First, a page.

WEIRTON - State officials were in the city Wednesday night for a public hearing on the future of freight and passenger rail service in the Mountain State.
Cindy Hunt, executive director of the State Rail Authority, said information gathered at the Weirton meeting and others they've held around West Virginia will help them formulate a plan for the future of rail service in the state during the next 20 to 30 years. Going forward, she said such a plan will be required to tap into Federal Railroad Administration grant money.
"We want people to understand the importance of a strong rail network and how future growth of the economy is going to be based on how rail thrives," she said.
RAIL TALK — CDM Smith’s Steve Slavick discussed the importance of strong freight and passenger rail service to the West Virginia economy Wednesday at Millsop Community Center in Weirton. — Linda Harris
CDM Smith's Steve Slavick, the consultants helping the state put the plan together, said rail is vital "to the movement of freight and really contributes to the economy." He said there are roughly 2,300 route miles of track in West Virginia, with Norfolk Southern and CSX owning almost 80 percent of the lines.
Slavick said coal, predictably, is the most heavily moved commodity currently, though with the growth of the oil and gas industry that could change. He said they anticipate moving 30 to 50 railway car loads for each well pad.
On the passenger side, he said small changes translate into big gains. Rather than sink funding into high-speed lines, he said the consensus has been that West Virginia should "build on what's there, increase ridership and build more efficient service," he said. "Get that to work and go from there."
The Legislature appropriates an average of $2 million a year to rail funding, but most of that goes to the two railroads "owned and operated by the state," he said.
While communities in southern and eastern West Virginia are more concerned about passenger service, the Northern Panhandle's focus is on freight service.
"Why not extend rail from Wellsburg into Beech Bottom because of the economic development (there)," asked Toronto resident Jim Rinaldo. "It's the same thing in Chester, the old Taylor, Smith & Taylor plant. They used to have rail service, too, but the track ends now in Newell.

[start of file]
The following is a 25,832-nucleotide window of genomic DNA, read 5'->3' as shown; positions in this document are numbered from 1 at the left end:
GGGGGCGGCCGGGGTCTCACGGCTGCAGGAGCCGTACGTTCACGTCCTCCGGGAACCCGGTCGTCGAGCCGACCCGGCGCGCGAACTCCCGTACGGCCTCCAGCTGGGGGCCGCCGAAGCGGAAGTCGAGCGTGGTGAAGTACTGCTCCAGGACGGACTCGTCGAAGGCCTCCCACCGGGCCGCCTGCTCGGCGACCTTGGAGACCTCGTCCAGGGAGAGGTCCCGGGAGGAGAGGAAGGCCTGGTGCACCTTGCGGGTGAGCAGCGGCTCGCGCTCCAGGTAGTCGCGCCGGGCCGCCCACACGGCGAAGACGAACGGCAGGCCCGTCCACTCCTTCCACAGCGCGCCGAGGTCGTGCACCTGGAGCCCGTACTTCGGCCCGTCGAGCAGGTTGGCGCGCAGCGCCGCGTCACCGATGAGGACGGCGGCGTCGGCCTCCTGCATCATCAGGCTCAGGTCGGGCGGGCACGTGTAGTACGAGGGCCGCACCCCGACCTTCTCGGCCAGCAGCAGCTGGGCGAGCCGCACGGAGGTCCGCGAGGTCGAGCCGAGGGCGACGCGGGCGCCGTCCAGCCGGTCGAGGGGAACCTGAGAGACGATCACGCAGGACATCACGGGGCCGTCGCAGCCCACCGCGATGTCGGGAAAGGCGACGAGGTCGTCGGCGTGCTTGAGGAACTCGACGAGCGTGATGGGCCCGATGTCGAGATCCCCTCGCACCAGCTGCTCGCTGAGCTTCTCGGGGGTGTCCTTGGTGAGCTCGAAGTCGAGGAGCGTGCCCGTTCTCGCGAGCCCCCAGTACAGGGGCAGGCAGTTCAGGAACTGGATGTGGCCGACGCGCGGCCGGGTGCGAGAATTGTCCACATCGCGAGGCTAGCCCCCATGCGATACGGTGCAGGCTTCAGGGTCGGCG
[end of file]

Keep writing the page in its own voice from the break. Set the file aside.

"Another thing: There's a big railroad yard here in Weirton, I hear they're talking about removing it. The state should do everything in its power to keep it. Once you lose it, you're never going to get it back."
Most of the ideas on the table so far encompass passenger projects. Making the Harper's Ferry station handicap accessible by upgrading the station interior, platforms and access, for instance, would cost an estimated $2.3 million; a rail spur and station project in Hampshire County has an $22 million estimated price tag, while a station upgrade in Prince figures to cost $1 million and carving out a new "Highland Adventure of Mountain and Rail Loop" excursion route is estimated at $38 million.
Hunt said for the most part, people attending the sessions across the state "...will come interested in the passenger side but what they don't realize is ... what an intermodal facility can do for the state. If we can get trains to stop in West Virginia, that's where growth is going to come from. If the trains stop, (business) will build around (the intermodal facility)."
Those who couldn't attend the meeting can find out more about the plan or offer written comments by visiting www.westvirginiarailplan.com, she said.